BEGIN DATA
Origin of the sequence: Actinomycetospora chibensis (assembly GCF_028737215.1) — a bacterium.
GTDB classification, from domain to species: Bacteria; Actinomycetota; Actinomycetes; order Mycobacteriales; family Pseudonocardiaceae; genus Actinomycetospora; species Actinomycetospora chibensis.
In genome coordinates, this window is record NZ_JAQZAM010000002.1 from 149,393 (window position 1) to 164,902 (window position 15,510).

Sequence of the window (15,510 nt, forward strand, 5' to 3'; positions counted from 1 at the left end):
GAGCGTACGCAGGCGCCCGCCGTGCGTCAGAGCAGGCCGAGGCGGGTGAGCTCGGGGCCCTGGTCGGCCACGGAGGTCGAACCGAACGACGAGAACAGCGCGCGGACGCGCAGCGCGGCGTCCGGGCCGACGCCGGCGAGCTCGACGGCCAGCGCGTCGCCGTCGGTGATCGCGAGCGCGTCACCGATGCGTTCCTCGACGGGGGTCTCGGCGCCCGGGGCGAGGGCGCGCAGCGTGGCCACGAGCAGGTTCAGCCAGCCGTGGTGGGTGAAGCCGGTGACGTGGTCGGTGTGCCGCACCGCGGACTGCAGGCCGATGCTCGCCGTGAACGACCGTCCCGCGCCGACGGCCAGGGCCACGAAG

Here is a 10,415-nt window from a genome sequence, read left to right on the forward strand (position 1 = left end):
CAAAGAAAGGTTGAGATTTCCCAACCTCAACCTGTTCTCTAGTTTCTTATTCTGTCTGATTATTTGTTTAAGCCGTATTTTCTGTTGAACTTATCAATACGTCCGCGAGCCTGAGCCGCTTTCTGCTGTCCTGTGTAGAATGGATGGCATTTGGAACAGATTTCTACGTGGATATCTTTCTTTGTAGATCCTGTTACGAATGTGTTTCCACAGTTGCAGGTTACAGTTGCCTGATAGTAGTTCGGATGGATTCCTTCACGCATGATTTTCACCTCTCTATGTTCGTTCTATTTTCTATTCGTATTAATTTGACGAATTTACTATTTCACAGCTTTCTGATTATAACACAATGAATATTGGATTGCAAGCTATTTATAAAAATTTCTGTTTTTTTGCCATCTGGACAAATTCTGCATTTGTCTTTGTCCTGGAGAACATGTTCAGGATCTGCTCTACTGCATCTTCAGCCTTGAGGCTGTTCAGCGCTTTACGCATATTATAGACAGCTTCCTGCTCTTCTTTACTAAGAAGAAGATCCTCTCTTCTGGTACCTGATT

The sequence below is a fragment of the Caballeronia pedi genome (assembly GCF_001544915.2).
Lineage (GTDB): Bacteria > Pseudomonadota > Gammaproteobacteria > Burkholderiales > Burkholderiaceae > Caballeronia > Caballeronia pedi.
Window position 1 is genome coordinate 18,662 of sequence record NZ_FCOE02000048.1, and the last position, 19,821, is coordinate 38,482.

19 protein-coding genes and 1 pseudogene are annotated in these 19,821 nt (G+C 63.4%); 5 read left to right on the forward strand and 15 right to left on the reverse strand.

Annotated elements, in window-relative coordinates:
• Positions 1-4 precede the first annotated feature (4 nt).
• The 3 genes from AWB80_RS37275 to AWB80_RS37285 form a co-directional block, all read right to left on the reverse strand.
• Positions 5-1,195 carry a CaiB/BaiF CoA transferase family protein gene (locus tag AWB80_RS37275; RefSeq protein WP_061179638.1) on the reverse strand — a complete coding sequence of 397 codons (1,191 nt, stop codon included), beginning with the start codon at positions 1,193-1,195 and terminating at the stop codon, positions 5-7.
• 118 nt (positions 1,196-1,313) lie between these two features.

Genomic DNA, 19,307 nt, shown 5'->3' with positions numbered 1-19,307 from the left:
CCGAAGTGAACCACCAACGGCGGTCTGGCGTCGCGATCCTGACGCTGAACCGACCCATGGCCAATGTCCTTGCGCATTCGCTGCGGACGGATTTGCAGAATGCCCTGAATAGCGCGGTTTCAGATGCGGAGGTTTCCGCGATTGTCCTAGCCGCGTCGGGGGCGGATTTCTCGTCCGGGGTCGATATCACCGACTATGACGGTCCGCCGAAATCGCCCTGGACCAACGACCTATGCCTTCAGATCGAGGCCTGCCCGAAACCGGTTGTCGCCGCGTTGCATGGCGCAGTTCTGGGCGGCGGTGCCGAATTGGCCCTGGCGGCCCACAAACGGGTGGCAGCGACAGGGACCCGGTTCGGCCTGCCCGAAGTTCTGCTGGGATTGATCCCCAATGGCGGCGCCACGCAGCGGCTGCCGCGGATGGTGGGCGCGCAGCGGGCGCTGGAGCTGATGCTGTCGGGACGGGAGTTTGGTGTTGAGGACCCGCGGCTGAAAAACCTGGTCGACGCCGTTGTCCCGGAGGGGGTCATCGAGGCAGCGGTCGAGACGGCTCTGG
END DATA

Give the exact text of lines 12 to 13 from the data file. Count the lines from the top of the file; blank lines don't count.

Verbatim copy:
Annotated elements, in window-relative coordinates:
• Positions 1-4 precede the first annotated feature (4 nt).